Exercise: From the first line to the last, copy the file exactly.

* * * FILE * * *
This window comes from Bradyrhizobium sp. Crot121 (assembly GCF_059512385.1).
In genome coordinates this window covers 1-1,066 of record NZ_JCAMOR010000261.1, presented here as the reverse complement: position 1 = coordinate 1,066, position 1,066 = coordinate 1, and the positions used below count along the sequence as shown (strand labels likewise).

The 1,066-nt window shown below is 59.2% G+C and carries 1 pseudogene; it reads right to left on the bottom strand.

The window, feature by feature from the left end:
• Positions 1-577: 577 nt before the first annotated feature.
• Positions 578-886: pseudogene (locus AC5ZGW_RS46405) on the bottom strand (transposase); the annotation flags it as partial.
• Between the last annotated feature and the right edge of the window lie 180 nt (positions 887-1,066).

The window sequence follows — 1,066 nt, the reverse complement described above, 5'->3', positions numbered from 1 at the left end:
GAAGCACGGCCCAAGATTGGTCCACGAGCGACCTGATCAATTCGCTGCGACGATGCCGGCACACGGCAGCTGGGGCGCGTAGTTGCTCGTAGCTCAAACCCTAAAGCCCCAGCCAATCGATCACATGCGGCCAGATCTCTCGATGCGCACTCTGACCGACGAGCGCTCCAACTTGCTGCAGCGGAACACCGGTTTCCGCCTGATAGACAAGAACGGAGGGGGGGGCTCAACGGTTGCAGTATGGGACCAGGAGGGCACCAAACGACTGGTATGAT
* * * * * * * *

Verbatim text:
This window comes from Bradyrhizobium sp. Crot121 (assembly GCF_059512385.1).
In genome coordinates this window covers 1-1,066 of record NZ_JCAMOR010000261.1, presented here as the reverse complement: position 1 = coordinate 1,066, position 1,066 = coordinate 1, and the positions used below count along the sequence as shown (strand labels likewise).

The 1,066-nt window shown below is 59.2% G+C and carries 1 pseudogene; it reads right to left on the bottom strand.

The window, feature by feature from the left end:
• Positions 1-577: 577 nt before the first annotated feature.
• Positions 578-886: pseudogene (locus AC5ZGW_RS46405) on the bottom strand (transposase); the annotation flags it as partial.
• Between the last annotated feature and the right edge of the window lie 180 nt (positions 887-1,066).

The window sequence follows — 1,066 nt, the reverse complement described above, 5'->3', positions numbered from 1 at the left end:
GAAGCACGGCCCAAGATTGGTCCACGAGCGACCTGATCAATTCGCTGCGACGATGCCGGCACACGGCAGCTGGGGCGCGTAGTTGCTCGTAGCTCAAACCCTAAAGCCCCAGCCAATCGATCACATGCGGCCAGATCTCTCGATGCGCACTCTGACCGACGAGCGCTCCAACTTGCTGCAGCGGAACACCGGTTTCCGCCTGATAGACAAGAACGGAGGGGGGGGCTCAACGGTTGCAGTATGGGACCAGGAGGGCACCAAACGACTGGTATGAT